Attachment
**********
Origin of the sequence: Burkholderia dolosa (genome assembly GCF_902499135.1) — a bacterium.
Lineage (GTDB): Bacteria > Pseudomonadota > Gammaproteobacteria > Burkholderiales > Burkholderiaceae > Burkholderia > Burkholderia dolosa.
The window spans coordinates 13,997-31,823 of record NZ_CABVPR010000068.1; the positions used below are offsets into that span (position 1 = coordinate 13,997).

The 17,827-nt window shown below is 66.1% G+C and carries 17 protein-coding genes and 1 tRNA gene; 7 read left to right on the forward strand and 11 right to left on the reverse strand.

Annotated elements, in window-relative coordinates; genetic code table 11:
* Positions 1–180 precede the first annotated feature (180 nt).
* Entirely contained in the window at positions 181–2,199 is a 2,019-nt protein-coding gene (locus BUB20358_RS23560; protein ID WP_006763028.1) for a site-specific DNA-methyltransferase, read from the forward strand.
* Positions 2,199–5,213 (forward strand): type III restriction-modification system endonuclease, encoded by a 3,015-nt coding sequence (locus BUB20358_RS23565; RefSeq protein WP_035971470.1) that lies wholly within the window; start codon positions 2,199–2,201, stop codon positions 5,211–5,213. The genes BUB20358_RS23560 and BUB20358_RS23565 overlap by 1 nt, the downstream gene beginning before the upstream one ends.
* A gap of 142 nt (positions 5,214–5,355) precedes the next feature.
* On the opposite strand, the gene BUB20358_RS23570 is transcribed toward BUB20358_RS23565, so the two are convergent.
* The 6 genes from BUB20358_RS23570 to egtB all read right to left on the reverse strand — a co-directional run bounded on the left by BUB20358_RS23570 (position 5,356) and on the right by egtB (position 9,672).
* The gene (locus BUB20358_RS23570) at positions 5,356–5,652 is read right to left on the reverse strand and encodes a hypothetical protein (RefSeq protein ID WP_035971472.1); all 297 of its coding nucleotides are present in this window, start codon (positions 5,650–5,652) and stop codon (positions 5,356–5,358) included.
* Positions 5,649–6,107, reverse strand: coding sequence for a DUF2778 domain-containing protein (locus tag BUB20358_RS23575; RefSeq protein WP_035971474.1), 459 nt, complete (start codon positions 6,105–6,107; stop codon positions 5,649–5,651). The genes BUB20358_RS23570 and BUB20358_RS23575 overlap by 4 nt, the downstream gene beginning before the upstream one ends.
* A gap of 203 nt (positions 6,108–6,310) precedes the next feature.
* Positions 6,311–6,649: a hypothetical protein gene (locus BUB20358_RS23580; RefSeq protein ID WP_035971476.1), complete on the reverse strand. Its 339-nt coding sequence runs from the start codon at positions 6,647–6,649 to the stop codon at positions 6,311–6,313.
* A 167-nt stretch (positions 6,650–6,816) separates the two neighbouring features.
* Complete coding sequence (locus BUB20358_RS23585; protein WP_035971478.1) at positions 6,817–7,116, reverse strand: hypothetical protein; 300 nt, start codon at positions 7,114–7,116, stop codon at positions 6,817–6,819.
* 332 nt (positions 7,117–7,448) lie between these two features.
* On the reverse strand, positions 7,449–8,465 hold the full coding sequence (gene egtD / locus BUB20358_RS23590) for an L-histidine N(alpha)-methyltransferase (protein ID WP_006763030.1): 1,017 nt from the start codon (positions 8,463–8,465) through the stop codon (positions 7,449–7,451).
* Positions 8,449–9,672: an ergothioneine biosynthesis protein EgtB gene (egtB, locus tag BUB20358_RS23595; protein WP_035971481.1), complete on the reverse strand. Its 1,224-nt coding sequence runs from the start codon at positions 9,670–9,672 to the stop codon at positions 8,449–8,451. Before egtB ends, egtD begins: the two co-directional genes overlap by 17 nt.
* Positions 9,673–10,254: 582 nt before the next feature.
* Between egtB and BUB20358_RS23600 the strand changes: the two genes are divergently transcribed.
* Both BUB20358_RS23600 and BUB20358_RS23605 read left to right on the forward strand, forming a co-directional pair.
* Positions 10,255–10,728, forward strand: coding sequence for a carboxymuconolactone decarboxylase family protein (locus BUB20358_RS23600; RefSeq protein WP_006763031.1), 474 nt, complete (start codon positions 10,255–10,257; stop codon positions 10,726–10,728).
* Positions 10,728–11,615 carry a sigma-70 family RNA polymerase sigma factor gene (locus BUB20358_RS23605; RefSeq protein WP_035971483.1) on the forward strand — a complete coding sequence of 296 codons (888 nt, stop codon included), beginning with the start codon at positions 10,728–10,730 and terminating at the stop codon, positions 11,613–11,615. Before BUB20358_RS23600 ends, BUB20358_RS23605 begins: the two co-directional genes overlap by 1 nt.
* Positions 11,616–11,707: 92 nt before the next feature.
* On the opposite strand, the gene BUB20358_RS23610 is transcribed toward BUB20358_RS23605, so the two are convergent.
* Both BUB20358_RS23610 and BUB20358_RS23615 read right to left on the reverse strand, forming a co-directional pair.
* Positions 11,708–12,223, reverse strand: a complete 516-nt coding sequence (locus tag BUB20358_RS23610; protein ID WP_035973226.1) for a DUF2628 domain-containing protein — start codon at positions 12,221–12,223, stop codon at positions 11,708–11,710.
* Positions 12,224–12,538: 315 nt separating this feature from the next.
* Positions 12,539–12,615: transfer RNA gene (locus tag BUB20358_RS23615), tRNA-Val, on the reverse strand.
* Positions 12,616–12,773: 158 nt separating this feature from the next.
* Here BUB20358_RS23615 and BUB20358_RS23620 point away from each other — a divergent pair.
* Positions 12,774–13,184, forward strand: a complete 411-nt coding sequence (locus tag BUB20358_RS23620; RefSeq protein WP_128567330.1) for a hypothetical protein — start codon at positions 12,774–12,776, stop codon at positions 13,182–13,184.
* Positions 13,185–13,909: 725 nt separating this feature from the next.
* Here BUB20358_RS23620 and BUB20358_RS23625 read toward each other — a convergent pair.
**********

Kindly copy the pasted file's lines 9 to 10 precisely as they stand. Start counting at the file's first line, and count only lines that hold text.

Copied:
* A gap of 142 nt (positions 5,214–5,355) precedes the next feature.
* On the opposite strand, the gene BUB20358_RS23570 is transcribed toward BUB20358_RS23565, so the two are convergent.